How to succeed in your career path
choosing a career path can a very difficult aspect in your life, especially at a young age. It’s an important decision to make, which will determine the way you live your life. Although there is no one clear path that one can follow to only success, there are a few tips and recommendations that I have put together below which should help you along the way.
The first thing that you need to understand is what you want out of life. Many people have no clue as to what they want out of life, but if you do then this should be your first priority. What kind of job do you want? What kind of work environment? Do you want a job that’s creative or more structured? It would be best for your future if you took the time to figure this out as soon as possible so that it won’t take up too much time when starting off with your career pursuit. People often get caught up in the rat race too early on in their lives and then 5, 10 even 20 years later realize what they’ve been missing all these years.
You also need to understand what sort of education level are required for these jobs or careers that are in line with what your goals are. This will help ensure that the hard work and effort that it may take from getting a higher education will pay off in the future in terms of money and stability at work. If going after something like an arts degree seems appealing, then think about getting a part time job related to this field so you don’t end up failing miserably and going towards something completely different after all your hard work.
Browsing jobs online is a great place to start, especially since you can get a better insight of the market in relation to your own experience and education. You can also visit job fairs – if you want to take it one step further!
If you’re still in High school, consider what your strengths are. Think about what you’re good at and what sort of fields would take advantage of these skills that you’ve developed over the years. Do some research, but remember to keep in mind that you can always change things around later on in life if need be. However, this isn’t recommended since it will waste valuable time, effort and money invested when pursuing education. Take advantage of your youth while you still can!
If I had this advice when I graduated high school and was starting out with my first job back in 2005, I would have saved about $4,000 by not having to deal with some of the bureaucracy involved with student loans for courses that didn’t even line up with my goals as a teenager and “young adult”. It’s not too late! You CAN go back at any point in life and do something different. Your brain is like a muscle – the more stimulus that is given for learning new things keeps it active which allows for flexibility not only at work but life as well! You’ll learn new things, pick up valuable skills, develop new contacts and make yourself more marketable in the future. This is a great thing to take advantage of!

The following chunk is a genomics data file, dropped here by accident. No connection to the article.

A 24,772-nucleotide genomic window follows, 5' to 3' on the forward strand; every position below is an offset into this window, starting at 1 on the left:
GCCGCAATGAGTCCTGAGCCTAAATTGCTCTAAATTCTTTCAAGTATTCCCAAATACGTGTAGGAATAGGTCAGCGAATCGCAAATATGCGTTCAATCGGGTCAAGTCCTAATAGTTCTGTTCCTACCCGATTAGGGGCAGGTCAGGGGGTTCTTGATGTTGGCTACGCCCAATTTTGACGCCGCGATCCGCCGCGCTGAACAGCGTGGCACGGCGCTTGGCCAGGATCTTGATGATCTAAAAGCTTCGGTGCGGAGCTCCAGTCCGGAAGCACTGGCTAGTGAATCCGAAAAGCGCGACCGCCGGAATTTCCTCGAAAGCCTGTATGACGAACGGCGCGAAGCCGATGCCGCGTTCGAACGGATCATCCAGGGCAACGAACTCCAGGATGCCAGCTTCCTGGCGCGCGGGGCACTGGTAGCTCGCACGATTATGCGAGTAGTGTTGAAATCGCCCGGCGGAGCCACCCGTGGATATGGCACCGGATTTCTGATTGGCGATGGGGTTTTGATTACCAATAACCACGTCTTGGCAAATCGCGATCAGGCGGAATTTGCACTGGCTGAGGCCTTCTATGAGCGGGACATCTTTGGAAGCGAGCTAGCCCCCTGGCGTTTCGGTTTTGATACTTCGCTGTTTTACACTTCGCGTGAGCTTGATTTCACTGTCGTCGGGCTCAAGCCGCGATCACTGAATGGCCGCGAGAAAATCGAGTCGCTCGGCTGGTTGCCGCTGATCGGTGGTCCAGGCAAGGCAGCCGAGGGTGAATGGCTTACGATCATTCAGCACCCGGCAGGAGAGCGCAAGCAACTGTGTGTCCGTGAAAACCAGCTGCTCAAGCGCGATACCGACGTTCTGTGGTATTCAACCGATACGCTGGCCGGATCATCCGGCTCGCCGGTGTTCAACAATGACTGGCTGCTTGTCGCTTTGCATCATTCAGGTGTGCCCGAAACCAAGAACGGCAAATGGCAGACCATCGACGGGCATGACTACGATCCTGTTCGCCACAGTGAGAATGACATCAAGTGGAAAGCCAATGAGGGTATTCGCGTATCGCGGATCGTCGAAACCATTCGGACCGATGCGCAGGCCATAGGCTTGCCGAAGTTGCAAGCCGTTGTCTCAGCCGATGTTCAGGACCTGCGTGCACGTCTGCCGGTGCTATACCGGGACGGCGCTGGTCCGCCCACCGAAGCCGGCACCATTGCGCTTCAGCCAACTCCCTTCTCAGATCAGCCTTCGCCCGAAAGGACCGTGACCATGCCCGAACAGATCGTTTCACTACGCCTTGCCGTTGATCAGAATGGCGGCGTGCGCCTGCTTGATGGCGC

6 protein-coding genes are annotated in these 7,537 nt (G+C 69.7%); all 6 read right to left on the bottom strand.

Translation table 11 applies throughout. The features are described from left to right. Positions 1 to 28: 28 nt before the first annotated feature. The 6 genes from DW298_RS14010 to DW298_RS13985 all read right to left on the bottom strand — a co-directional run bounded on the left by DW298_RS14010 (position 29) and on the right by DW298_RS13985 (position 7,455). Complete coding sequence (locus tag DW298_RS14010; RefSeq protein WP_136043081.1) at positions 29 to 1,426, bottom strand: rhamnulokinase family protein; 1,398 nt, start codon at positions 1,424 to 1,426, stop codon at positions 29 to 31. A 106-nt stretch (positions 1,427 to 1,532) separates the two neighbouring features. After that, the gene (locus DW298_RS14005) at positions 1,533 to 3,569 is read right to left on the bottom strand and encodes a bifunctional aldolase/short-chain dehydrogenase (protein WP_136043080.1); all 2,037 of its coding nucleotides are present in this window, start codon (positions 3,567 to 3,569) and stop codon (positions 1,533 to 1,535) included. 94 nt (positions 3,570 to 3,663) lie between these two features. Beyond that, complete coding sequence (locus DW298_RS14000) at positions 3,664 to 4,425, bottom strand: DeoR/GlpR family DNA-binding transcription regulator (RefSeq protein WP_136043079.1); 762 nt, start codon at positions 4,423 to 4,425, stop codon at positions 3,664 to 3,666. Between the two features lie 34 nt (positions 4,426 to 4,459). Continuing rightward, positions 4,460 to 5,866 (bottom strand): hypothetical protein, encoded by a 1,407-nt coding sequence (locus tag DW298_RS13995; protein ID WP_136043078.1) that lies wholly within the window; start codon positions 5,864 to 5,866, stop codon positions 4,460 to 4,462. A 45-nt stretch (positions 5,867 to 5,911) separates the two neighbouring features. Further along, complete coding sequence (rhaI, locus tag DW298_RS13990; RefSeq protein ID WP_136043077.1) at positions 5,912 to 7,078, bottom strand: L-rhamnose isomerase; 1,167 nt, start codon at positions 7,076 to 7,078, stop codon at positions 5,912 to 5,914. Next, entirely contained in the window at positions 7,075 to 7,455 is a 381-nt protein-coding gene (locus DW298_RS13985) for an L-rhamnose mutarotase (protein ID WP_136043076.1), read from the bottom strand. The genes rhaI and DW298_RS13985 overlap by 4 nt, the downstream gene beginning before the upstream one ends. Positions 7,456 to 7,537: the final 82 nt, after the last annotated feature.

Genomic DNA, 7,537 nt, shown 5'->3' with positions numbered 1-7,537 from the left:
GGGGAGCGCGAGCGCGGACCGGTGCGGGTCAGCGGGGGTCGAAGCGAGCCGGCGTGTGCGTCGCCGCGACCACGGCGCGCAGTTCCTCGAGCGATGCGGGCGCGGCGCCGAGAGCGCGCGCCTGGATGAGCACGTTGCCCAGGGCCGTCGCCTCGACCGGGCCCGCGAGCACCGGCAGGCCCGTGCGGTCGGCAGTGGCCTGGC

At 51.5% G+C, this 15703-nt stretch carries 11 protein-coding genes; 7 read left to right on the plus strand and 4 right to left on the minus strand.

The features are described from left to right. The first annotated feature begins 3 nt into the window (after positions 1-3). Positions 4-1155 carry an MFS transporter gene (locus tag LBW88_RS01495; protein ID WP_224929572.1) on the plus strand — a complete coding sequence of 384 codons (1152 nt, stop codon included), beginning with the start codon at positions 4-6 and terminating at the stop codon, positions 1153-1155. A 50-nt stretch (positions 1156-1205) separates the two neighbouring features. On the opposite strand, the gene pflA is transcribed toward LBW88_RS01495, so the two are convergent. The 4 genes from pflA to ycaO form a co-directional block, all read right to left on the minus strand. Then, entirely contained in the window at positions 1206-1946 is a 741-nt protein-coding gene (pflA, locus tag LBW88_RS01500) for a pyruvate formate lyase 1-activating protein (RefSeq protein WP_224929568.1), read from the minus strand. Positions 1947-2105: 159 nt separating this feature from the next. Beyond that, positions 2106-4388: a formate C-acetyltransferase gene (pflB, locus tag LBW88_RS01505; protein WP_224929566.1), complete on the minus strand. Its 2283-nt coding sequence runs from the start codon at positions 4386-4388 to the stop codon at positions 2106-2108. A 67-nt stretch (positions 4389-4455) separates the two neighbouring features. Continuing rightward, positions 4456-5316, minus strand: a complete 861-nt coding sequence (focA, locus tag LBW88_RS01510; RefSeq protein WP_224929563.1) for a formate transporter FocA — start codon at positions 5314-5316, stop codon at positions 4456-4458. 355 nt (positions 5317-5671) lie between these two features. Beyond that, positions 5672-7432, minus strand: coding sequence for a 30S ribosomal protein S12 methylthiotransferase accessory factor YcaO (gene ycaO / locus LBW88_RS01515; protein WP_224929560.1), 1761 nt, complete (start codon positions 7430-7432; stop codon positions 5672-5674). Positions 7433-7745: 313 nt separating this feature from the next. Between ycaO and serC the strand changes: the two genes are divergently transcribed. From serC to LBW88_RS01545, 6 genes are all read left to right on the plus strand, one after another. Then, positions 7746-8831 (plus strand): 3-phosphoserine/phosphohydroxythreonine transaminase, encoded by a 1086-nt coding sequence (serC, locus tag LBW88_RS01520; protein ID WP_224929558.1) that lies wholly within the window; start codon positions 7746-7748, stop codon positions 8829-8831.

Tips on staying motivated
The most difficult part of pursuing post-secondary education is staying motivated while taking on difficult courses in an environment surrounded by other students who could be your competition (or so you think). It’s like high school all over again – you’re constantly graded and categorized against others with regards to grades and marks. Their success will reflect upon you if you are in the same class. In the end, it can be stressful if you don’t take care of yourself and make sure that you maintain good study habits among other things. I’d like to share some useful tips for those who are in this transition process or may have already left school but are still feeling that “academic burnout” which can be detrimental to one’s well-being:
1 . Get a job! If your course load is too heavy or too much for your schedule, then consider getting another part-time job outside of school so that you can afford the cost of books, tools/materials used for labs/projects as well as maintaining good living conditions (e.g bedroom set, laptop computer with Internet access and tech support) while taking care of other living expenses such as food, electricity/gas bills etc.
2 . Find a mentor! Find someone whom has been there before you – someone whom has experience.